Kisspeptin-Neurokinin B-Dynorphin (KNDy) neurons of the arcuate nucleus (ARC) of the hypothalamus have been proposed as a critical component regulating the pulsatile release of gonadotropin-releasing hormone (GnRH), and its modulation by endogenous steroid hormones and exogenous environmental cues. The current working model proposes specific roles for each of the three KNDy peptides in pulse generation and/or termination, and has been the subject of active investigation in a range of species. In this talk, we will review the role of KNDy neurons and peptides in the control of GnRH secretion in studies using adult female sheep, an animal model in which GnRH release into portal blood can be directly monitored. Results thus far are consistent with KNDy neurons acting as a component of the “GnRH pulse generator”; however, there are significant species differences in the functional roles of individual KNDy peptides and receptors, and major unanswered questions as to how the KNDy network acts to regulate pulses. These include the mechanisms responsible for the time lag between pulse onset and termination; as one possibility, we are exploring the hypothesis that changes in the subcellular trafficking and localization of KNDy peptide receptors contribute to pulse dynamics. In addition, besides their role in the control of GnRH pulses, KNDy neurons and peptides in the female sheep also appear to participate in control of the GnRH/LH surge that triggers ovulation. Specifically, neurokinin B (NKB) contributes to the generation of the estradiol-induced LH surge in the ewe, acting through hypothalamic pathways that include NK3R-containing cells of the retrochiasmatic area and KNDy neurons of the ARC. In summary, KNDy cells and peptides appear to be involved in both pulsatile and surge modes of GnRH secretion in the sheep: in light of similarities between sheep and human reproduction, these findings may have translational importance for understanding the basis for human disorders in which central control of GnRH secretion is impaired.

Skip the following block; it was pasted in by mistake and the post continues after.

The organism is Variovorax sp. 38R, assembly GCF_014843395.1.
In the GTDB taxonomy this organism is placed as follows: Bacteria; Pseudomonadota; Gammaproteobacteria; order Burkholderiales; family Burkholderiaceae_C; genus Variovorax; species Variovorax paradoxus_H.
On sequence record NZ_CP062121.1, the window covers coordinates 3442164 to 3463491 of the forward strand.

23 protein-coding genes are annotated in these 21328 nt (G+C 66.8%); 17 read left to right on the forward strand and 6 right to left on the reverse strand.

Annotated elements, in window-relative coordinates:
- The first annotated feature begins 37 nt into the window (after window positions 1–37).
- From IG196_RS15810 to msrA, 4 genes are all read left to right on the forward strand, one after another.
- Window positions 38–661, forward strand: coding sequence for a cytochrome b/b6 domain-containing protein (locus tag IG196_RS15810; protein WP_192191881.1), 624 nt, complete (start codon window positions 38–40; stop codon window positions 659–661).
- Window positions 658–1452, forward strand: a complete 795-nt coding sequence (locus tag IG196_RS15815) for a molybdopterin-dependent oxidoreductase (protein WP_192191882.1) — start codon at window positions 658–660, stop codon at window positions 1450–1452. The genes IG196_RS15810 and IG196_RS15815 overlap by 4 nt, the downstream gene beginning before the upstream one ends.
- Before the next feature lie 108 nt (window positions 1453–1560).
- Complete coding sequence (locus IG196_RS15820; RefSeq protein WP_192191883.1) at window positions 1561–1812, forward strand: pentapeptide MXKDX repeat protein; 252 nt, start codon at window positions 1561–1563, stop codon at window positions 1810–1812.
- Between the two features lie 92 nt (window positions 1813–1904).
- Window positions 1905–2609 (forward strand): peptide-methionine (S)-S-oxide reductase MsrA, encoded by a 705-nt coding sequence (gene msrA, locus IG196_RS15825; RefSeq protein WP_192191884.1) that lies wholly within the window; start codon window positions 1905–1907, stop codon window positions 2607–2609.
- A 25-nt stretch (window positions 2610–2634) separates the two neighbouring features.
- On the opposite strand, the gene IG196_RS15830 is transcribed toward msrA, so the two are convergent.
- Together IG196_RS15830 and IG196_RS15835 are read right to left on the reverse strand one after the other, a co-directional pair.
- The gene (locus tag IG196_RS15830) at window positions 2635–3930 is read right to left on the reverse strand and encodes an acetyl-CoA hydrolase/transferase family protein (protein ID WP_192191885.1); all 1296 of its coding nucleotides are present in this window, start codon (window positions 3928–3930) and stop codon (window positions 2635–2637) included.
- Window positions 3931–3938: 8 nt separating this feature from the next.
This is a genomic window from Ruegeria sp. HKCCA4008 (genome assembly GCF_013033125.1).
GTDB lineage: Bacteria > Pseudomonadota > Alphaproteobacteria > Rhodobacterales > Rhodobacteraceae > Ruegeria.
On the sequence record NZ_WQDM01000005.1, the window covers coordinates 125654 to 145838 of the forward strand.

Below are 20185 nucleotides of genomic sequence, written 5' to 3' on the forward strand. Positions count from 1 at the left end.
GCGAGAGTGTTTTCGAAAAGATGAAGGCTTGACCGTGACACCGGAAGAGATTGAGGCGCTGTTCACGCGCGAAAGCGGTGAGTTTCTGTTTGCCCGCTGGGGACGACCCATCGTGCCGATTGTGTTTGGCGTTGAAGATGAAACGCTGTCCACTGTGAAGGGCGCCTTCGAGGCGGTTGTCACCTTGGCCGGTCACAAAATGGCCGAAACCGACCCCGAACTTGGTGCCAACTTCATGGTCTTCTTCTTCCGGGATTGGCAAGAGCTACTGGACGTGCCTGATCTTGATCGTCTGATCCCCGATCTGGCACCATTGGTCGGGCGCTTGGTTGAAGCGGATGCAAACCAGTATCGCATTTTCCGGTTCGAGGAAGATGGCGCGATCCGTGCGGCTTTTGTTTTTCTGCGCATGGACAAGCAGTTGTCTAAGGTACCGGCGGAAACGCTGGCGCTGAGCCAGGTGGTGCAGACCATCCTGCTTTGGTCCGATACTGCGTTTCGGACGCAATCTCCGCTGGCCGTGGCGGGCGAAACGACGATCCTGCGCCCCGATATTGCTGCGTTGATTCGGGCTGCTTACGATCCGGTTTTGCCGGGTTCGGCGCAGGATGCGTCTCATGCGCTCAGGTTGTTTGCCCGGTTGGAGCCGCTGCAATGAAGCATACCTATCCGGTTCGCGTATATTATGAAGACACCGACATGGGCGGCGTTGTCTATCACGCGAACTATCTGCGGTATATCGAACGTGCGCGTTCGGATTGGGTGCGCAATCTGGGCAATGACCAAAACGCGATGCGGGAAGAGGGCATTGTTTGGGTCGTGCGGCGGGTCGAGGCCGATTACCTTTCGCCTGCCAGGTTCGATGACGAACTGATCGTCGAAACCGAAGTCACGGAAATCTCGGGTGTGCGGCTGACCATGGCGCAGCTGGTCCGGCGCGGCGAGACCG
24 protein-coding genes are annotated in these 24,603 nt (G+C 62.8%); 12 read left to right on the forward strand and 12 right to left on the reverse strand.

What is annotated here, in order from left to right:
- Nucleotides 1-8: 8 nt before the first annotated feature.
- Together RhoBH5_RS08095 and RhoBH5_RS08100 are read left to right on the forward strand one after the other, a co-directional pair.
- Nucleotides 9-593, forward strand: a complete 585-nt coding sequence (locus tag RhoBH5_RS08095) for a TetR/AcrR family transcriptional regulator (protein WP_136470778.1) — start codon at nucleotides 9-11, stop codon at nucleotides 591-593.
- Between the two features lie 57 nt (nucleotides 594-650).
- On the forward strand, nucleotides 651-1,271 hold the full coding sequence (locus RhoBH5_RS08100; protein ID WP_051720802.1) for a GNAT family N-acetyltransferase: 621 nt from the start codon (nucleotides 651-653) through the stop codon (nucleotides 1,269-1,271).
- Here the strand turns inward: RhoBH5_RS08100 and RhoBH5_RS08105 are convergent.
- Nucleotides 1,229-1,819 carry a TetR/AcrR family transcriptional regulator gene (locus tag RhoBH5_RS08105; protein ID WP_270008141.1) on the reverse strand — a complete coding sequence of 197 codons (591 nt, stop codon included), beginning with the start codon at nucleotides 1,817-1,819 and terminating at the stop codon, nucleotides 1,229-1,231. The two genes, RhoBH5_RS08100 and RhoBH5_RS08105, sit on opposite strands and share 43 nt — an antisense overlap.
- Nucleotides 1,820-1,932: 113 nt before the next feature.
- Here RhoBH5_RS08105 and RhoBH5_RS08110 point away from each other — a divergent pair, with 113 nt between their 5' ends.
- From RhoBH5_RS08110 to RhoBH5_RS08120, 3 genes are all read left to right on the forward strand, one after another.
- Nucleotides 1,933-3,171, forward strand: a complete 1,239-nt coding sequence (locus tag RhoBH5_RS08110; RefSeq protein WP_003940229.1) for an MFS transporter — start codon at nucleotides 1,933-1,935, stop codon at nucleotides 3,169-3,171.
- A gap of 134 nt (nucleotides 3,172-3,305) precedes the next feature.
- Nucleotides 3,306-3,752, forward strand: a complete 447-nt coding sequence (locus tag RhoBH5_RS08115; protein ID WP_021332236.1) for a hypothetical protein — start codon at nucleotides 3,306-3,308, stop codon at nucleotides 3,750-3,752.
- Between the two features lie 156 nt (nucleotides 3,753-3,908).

Supported by NIH R01 HD039916 to M.N.L. and R.L.G.